Birds of prey

Birds of prey are often opportunists when it comes to food. They’re poised, ready to strike when a vulnerable or careless moment presents itself. Sometimes, the victim isn’t aware of the danger. But, some animals have seemingly developed an eerie awareness of dangerous situations, so they’re permanently on guard: They eat and drink, prepared to flee at a moment’s notice because experience has taught them a predator is never far away. Isn’t it interesting that Peter exhorts believers to stay vigilant because we have an adversary prowling around like a lion looking for someone to devour [1 Peter 5:8]? The believer’s enemy is a conquered foe. But he remains a dangerous opportunist, skilled in distraction, discouragement and deception, capable of exploiting our ignorance [2 Corinthians 2:11].

The Bible’s first mention of birds of prey (a swooper) is in Genesis 15. Before this point in Abraham’s life, his relationship with God centred around the promises God gave him as he left Ur [Genesis 12:3]. But on this occasion, God was about to elevate their relationship further by cutting a trans-generational covenant with Abraham. So, God instructed Abram, his name at the time, to prepare the sacrificial animals for the covenant-signing ceremony [Genesis 15:7-10]. Abraham dutifully obeyed and prepared the animals to order. As he waited for God to show up, birds of prey swooped down to steal the carcasses, but Abram drove them away [Genesis 15:11]. He stood guard on his offering until it was time for the ceremony. The animals were symbolic but crucial to the covenant God was about to make with Abraham. What would’ve happened if Abraham had allowed the birds of prey to steal the carcasses?

Abraham was acting out a principle we mustn’t forget as believers: Guard what you’ve laid on the altar. That includes our confessions, convictions and commitments to God. Because if we’re negligent, they’re birds of prey poised and ready to steal them. Jesus pointed out that our adversary is a thief [John 10:10], and he’s after our faith in what God told us [Matthew 13:19, Romans 10:17]. As we saw with Eve, his schemes have one objective: Get the believer to doubt God because he knows that if we give unbelief a foothold, he’s won [Hebrews 10:38]. Doubt gives him access to lead us away from the path of righteousness, often through decisions motivated by fear, anxiety or worry. Those choices invariably destroy us and our destinies and also impact those God desires to bless through us. That’s an ever-present threat for believers, so we must remain discerning and alert. 

I recently heard that approximately a million millennials walk away from the faith annually. I can’t attest to the accuracy of that statistic, but we can safely say thousands of people Jesus died for are turning their backs on Him. I suspect many walk away because of the birds of prey that are distraction, deception and discouragement. The Bible is unequivocal about God’s intentions for us: He wants us to be fruitful in every area of life [Genesis 1:26, John 15:16]. That’s how we glorify Him [John 15:8] and fulfil our purpose [Isaiah 43:7]. However, there’s no fruit without a seed [John 12:24], and the seed that yields God’s kind of fruit is His Word [Mark 4:14]. So, if we abide in Jesus, the Word, and His words abide in us,  we bear much fruit [John 15:7]. The devil understands this and spends his entire existence trying to sabotage this process in the believer’s life.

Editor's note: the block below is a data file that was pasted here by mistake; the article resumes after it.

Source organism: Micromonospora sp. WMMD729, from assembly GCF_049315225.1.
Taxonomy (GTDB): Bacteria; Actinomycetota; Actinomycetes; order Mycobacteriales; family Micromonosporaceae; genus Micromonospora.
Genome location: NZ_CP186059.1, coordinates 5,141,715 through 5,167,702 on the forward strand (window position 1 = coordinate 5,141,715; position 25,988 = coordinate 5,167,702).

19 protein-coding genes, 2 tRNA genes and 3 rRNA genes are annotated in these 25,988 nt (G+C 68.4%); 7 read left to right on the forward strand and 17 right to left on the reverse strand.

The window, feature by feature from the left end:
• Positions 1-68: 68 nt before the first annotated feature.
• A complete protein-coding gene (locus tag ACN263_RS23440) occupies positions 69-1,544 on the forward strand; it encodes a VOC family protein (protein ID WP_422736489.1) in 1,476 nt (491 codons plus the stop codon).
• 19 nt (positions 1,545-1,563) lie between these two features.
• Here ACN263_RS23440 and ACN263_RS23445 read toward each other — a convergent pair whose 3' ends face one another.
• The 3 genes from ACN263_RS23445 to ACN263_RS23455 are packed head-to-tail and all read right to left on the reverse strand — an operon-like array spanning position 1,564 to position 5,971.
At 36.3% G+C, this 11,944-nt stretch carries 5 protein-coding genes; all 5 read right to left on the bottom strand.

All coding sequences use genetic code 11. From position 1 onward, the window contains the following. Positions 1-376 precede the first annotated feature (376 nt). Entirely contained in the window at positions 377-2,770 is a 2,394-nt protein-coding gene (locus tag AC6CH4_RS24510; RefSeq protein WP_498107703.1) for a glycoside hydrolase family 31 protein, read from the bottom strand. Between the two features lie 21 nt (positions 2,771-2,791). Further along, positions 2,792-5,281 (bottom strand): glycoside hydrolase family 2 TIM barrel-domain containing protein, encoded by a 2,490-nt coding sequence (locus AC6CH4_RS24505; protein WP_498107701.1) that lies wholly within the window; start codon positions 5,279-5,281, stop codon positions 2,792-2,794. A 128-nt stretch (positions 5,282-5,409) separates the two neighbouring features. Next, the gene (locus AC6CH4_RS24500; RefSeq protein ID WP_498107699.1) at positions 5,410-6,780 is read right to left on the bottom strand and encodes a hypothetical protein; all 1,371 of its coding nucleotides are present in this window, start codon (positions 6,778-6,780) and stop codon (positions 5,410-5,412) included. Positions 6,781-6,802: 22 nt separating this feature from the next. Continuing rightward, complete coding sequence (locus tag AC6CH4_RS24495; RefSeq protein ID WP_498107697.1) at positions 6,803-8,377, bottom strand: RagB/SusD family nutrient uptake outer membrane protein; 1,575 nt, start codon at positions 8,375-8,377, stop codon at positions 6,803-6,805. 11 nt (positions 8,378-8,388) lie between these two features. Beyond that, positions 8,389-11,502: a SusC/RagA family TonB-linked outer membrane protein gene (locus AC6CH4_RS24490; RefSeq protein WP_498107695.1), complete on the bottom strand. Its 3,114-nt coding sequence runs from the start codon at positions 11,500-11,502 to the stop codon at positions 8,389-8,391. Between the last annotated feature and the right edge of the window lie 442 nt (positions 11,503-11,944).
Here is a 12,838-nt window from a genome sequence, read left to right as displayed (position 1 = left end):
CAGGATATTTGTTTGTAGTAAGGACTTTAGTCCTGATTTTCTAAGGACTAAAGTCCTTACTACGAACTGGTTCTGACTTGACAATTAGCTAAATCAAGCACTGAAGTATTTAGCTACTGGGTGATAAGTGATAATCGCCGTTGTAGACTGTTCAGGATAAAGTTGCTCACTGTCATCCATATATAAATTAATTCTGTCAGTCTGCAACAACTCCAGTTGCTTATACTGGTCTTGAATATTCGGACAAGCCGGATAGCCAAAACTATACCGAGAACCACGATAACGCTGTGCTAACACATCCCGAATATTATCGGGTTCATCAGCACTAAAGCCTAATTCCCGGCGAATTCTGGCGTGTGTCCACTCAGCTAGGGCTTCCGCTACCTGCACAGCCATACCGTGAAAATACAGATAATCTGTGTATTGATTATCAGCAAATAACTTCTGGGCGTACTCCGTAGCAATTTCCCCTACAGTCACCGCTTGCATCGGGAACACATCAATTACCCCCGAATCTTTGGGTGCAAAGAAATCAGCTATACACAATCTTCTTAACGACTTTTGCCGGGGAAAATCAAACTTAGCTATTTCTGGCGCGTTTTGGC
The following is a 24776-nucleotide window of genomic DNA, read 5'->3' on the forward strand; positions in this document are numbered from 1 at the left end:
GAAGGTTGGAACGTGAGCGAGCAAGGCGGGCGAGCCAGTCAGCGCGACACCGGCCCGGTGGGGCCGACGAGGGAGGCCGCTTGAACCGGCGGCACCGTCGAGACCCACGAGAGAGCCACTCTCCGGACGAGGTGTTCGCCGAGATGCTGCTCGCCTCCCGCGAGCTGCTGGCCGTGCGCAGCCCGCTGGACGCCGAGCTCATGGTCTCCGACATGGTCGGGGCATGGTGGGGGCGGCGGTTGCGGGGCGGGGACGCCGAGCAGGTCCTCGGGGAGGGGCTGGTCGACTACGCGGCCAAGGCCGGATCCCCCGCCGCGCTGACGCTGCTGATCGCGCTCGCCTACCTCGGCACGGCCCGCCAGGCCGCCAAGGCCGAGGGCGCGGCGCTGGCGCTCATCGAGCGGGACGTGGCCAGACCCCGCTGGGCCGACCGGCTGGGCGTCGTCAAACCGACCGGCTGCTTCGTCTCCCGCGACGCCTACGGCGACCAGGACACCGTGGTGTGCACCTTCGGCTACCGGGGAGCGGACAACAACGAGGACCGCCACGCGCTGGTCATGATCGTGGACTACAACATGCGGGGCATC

An individual is ransomed from Satan’s domain and transferred into Jesus’s kingdom when he hears and believes the Gospel of Salvation [Romans 10:9, Colossians 1:13] and then becomes fruitful when he understands and applies the Gospel of the Kingdom [Romans 12:2, Colossians 3:10]. Unsurprisingly, the devil actively prevents many from hearing the message of salvation [2 Corinthians 4:4]. If that fails, he’ll fight our attempts to study and imbibe the Scriptures because a believer who is ignorant of God’s word has no seed and cannot be fruitful [Ephesians 4:18]. However, if he can’t stop the seed from being sown, he’ll fight it bearing fruit – often through distractions, deception and discouragement.

Distraction is often subtle because what’s distracting us could be seemingly good. But if God isn’t behind what we’re doing, a good thing can divert us from doing a God thing [Luke 10:38-42]. Therefore, we must be discerning [Hebrews 5:13-14]. Distractions often sabotage meditation – which causes the seed to traverse from the head to the heart where it’s planted [Joshua 1:8, Matthew 13:22]. Deception is insidious because most people are unaware when it happens. Nevertheless, the Spirit of Truth cannot back a lie [Matthew 7:20, John 16:13]. One way to identify deception is to hold it against Scripture [John 17:17]. If it deviates from God’s word, reject it. Discouragement inhibits prayer, thanksgiving and worship. That invariably opens the door to unfruitfulness through unbelief [Hebrews 3:12-19]. You won’t remain a believer for long if you doubt God’s faithfulness.

Like Abraham, we must protect what belongs to God, guarding that entrusted to us from the birds of prey until we receive what God promised [James 1:21]. Circumstances will always test our convictions when we profess faith in God. They’ll also challenge our commitments to His kingdom and principles. But we’re never alone in our fight against the birds of prey [Deuteronomy 31:6, Isaiah 43:1-7]. So, remain resolute [Hebrews 10:23], and don’t let fear, anxiety and worry dictate your decisions [Matthew 6:25-34]. Nail your colours to the mast of God’s word and wait patiently for Him [Lamentations 3:25-26], and don’t allow the thief to steal your joy [Habakkuk 3:17-19]. In due season, your harvest will manifest [Galatians 6:9].

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